De Greeff Hospice house in St. Louis (CNS photo/Lisa Johnston, St. Louis Review)

Advent is supposed to be a hopeful time of expectation. Liturgical rituals immerse us in a season of light breaking through the darkness, and we meditate on the inconceivable mystery of God becoming human. I participated in a different, unexpected vigil these past few weeks. I sat in a hospice room waiting for my mother to die.

My mother was a good Catholic until the end. Educated by Mercy nuns in Baltimore, she spent her final hours at a Catholic hospice near my parents’ house—Stella Maris (Star of the Sea), an ancient title for the Virgin Mary. Through the fog of exhaustion and grief, we watched as nurses cared for her with quiet dignity. My mom slept and rarely opened her eyes, her pain carefully managed. Close friends came to say their goodbyes. Stories that made us cry and laugh filled the room, where a crucifix hung on the wall. One of the kids who grew up in the recreation center she directed, now a burly New York City cop, drove five hours to see her. Her old basketball coach, still witty and well-coiffed in her 80s, stopped by. At other times, I sat with my mom alone, holding a hand that could no longer squeeze back. Even though we couldn’t communicate, I sensed she knew I was there watching over her, an inversion of the way she watched over me as an infant.

Waiting for someone you love to die is a surreal experience, where the sacred and profane meet. Nothing I’ve experienced in the grandest cathedrals compared with accompanying the person who gave me life to the end of hers. And, yet, even in that space charged with grace, we inevitably got hungry, bored, punchy, argued, glanced at social media. We stood awkwardly between the transcendent and the tedium of daily life. That probably happens to us in life more than we notice, but death clarifies, shatters illusions, helps us see with the eyes of the heart.

I envision paradise as being liberated from the prison of space.

“Emmanuel” means God is with us. We hear that so much this time of year that it almost becomes a cliché. But the Incarnation is subversive and should never fail to shock us out of comfort and complacency; it is not an abstraction, a theory, or a dry theological concept. The divine taking on flesh means our loneliness, anger, sickness, and pain are not alien to God. In a hospice room, at the threshold of death, I thought about that in new ways. When I dabbed water on my mother’s dry lips, I remembered Jesus was thirsty on the cross, and that God knew what it was like to struggle for breath. The friends who lifted us up when they gathered around her bed pointed toward a Messiah who also ate, drank, celebrated, and mourned with people he loved and lost. Those of us who spend our time writing and thinking are particularly susceptible to over-intellectualizing. Ideas are important, but the God who surpasses our full understanding asks us to stop talking and theorizing, and simply encounter the sacred in the sublime and sunken places that make up a life.

My mother died a week after entering hospice. When I told my eight-year-old daughter Sophie that her grandmother was in heaven with God, she asked me how she got there. Along with the skills of an armchair psychologist and a short-order cook, the parenting resume isn’t complete without an advanced degree in theology. I stuttered and stumbled, but told her what I believed, what my mother believed, what my grandparents and many before them believed. I told her our bodies get sick and die, but we have something called a soul, a spirit, that lives forever. Perhaps it’s because my mother had a hard time getting around over the last few years and often was confined to her bedroom—losing her ability to drive especially weighed heavily on her—that my conception of heaven has evolved. I don’t imagine heaven as a place or a destination. I envision paradise as being liberated from the prison of space. I try to hold to the faith that death is an opening into the infinite, an unshackling from the body’s persistent demands and accumulated failings. “Behold, I make all things new,” a beaten and broken Jesus says bearing the weight of the cross. None of this is easy. Doubt is no stranger to faith, like the incredulous Thomas before the resurrected Christ, or Mother Teresa of Calcutta suffering dark nights of the soul when God seemed absent. Confusion usually wins out over clarity. But this Advent, as the church waits in expectation for Emmanuel, I know God is with us in the darkness, my mother is free, and pain can be transfigured into peace.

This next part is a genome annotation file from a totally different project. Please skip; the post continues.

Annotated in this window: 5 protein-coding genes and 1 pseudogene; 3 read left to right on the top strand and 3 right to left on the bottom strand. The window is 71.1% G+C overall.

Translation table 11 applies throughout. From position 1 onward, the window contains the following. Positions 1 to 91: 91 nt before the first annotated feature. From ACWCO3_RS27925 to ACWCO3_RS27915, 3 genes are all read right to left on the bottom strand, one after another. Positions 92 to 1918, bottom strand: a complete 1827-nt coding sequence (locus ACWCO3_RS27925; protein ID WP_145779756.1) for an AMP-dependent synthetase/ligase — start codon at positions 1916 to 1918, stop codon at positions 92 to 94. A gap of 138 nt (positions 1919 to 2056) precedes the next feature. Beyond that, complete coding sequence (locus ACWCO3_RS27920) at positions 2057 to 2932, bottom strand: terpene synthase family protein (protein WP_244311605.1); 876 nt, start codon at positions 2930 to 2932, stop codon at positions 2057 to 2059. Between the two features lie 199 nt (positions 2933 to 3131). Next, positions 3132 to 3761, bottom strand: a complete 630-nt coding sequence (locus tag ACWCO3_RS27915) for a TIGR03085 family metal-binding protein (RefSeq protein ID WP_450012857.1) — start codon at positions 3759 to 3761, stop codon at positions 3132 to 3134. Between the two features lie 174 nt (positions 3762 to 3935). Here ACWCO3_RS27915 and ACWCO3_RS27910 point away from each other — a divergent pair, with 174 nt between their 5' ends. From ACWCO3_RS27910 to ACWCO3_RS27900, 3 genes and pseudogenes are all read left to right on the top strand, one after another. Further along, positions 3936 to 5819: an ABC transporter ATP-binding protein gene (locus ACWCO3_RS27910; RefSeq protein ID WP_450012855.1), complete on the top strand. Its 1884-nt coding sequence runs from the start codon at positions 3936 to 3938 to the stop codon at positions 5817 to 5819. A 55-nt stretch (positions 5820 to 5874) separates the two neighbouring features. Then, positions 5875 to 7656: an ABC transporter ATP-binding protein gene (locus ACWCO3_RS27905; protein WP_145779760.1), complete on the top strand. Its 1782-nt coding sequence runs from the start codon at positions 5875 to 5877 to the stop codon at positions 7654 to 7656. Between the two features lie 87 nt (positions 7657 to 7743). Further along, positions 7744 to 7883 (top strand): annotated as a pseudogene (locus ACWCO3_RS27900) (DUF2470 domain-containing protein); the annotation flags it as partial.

John Gehring is Catholic program director at Faith in Public Life, an advocacy group in Washington, and a former associate director for media relations at the U.S. Conference of Catholic Bishops. He is author of The Francis Effect: A Radical Pope’s Challenge to the American Catholic Church (Rowman & Littlefield, 2015) and a contributing editor to Commonweal.

Also by this author

Please email comments to [email protected] and join the conversation on our Facebook page.

© 2024 Commonweal Magazine. All rights reserved. Design by Point Five. Site by Deck Fifty.